As ElBaradei has noted in the days leading up to and following Morsi’s forced removal, the Morsi presidency was far from perfect — ElBaradei had routinely accused Morsi of becoming a ‘pharaoh’ in office, and he mocked Morsi’s Islamist agenda by noting acidly that ‘you can’t eat sharia.’ Though Morsi won only a narrow victory last June over Shafiq, he triumphed by assembling a broader coalition that transcended his own Muslim Brotherhood supporters, and, in recognition of that reality, Morsi initially called for a broad inclusion of diverse views in formulating policies in office. One of his first steps in August 2012, in firing longtime army chief and defense minister Field Marshal Hussein Tantawi, and replacing him with Abdel-Fattah El-Sisi, was an incredibly successful masterstroke, temporarily at least, in marrying the political interests of the Muslim Brotherhood and the Egyptian military. Ironically, it was El-Sisi, who owed his position as commander-in-chief of the Egyptian armed forces to Morsi, who green-lighted the action that toppled Morsi.
But as Bassem Sabry explained in illuminating detail on Thursday in Al-Monitor, the clear point at which Morsi lost control over the country was his ill-fated decision last November to push through a vote on the country’s new constitution.
Though the constitution’s provisions proved incredibly controversial among liberal, reformist and secular opponents of the Morsi administration, the manner in which Morsi and his Islamist allies pushed through the constitution itself was even more objectionable. His heavy-handed effort to impose a final constitution for Egypt warped what should have been a highly collaborative and symbolic process marking the final transition from the era of authoritarian rule under Mubarak and the interim Supreme Council of the Armed Forces (SCAF) to a liberal, if Islam-influenced, democracy. Morsi’s ridiculous attempt to assert extraordinary powers to push through the constitution, though ultimately rebuffed by Egypt’s judiciary, galvanized his opponents in a coalition of unity. ElBaradei brought together the competing liberal and reformist groups under the banner of the National Salvation Front in December 2012, and you can draw a line almost immediately from that moment to Morsi’s last days in office. Yet now that ElBaradei and the anti-Morsi opposition seem set to take power, however, it may be difficult to maintain that unity, which doesn’t bode well for ElBaradei’s success in the long run.
Even since the showdown over Egypt’s constitution at the end of 2012, however, Morsi had done little to mark any progress on constitutional or social liberties — a year after Morsi had pledged to appoint both a woman and a Christian as his vice presidents, his administration has pushed through no significant reforms to make Egypt a broad-based, liberal democracy. Instead of organizing a return to elected provincial governors as promised, Morsi’s government appointed key Brotherhood figures as provincial administrators earlier in June, including Adel Asaad al-Khayyat as his first choice for governor of Luxor, despite Addad al-Khayyat’s ties to groups that launched terrorist attacks on tourist groups in a province most well-known as the site of the Great Pyramids. In March, Morsi undermined press freedom by launching a legal investigation into Bassem Youssef, a popular comedian, whose arrest by the Morsi administration only made him more popular.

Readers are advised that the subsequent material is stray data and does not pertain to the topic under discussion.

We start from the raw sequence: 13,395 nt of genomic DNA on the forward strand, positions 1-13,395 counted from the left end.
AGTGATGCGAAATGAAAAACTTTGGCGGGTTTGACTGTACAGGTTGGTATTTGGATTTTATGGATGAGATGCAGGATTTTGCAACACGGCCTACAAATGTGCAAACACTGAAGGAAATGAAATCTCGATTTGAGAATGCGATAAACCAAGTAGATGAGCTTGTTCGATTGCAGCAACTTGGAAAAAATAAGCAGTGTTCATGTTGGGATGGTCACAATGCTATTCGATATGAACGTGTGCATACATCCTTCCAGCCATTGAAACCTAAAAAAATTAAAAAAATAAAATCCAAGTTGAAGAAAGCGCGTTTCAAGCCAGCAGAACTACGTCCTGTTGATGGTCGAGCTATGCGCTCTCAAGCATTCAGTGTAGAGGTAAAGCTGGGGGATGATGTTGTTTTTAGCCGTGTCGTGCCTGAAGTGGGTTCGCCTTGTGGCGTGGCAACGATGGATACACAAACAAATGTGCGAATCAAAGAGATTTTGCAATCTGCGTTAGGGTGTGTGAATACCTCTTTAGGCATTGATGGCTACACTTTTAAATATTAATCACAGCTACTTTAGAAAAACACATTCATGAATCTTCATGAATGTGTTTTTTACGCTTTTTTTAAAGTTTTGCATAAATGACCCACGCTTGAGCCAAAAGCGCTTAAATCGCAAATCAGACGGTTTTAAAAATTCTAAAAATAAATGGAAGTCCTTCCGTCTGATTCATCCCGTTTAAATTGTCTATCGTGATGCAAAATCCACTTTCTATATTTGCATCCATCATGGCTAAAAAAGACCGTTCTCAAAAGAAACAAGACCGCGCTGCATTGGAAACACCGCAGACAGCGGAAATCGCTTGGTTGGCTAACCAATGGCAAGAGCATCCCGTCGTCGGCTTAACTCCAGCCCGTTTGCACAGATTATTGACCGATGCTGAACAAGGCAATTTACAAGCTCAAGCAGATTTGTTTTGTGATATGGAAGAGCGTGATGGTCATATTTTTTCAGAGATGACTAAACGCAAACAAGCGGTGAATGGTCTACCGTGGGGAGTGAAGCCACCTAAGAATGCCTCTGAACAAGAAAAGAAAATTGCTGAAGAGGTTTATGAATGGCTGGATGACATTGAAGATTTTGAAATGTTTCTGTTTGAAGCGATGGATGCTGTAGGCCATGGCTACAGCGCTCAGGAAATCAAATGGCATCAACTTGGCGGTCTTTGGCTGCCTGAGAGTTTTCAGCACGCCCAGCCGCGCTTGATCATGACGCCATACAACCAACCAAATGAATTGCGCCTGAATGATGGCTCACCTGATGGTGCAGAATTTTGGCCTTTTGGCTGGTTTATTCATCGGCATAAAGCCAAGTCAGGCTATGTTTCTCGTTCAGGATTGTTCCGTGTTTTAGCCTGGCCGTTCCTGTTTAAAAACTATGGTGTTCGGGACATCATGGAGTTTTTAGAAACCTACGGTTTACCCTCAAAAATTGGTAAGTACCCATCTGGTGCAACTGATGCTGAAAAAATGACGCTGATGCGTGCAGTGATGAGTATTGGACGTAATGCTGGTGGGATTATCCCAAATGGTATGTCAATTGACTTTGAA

Perhaps most critically, Morsi’s administration wholly failed to combat the growing economic mess that itself was already a major catalyst for the February 2011 Tahrir Square protests that forced Mubarak from office. Morsi’s appointment of Al-Mursi Al-Sayed Hegazy, an economist with ties to the Muslim Brotherhood, in January 2013 as Egypt’s new finance minister did little to help bring international investment to the Egyptian economy. But no one could have expected any administration to transform the Egyptian economy in 12 months and it’s not incredibly clear that ElBaradei or his secular allies have a better plan to revive the economy or that ElBaradei will command unity among his allies to execute a new economic direction, especially with global investors wringing their hands over Egypt’s political mess and with key U.S. figures calling for a suspension of U.S. financial aid to Egypt.
A series of legislative elections scheduled earlier this spring — what would have been the third effort since the initial 2011 revolution to elect an Egyptian parliament — were cancelled amid fears that Morsi was stacking the deck in favor of his allies, and ElBaradei and the National Salvation Front were already boycotting the elections when Egypt’s constitutional court ruled that the scheduled elections were unconstitutional. Even if ElBaradei’s new government drafts a new constitution or new constitutional amendments, organizes new presidential and parliamentary elections, and holds them in a way that allows all parties — including the Muslim Brotherhood’s Freedom and Justice Party — to contest them in an open and fair manner, there’s no real indication that ElBaradei and the National Salvation Front would win. It might result in the election of an even more Islamist government, especially if disaffected Brotherhood supporters turn to the Salafist al-Nour Party.
El-Sisi and other Egyptian military leaders, in their own right, would also be well advised to look with caution toward the old Turkish model of halfway-house democracy where secularism comes ‘guaranteed’ by an entrenched military elite — protestors in Taksim Square may not be happy with Islamist prime minister Recep Tayyip Erdoğan, but they are certainly not nostalgic for the civil rights restrictions and sometimes violent abuses of the 20th century Kemalist system.
So though ElBaradei’s appointment will be met, especially throughout Washington, Brussels and a good many Middle Eastern capitals with some relief, there’s no reason to be incredibly sanguine that this will be the final ‘reset’ that Egypt needs in order to move to more pressing policy and governance matters.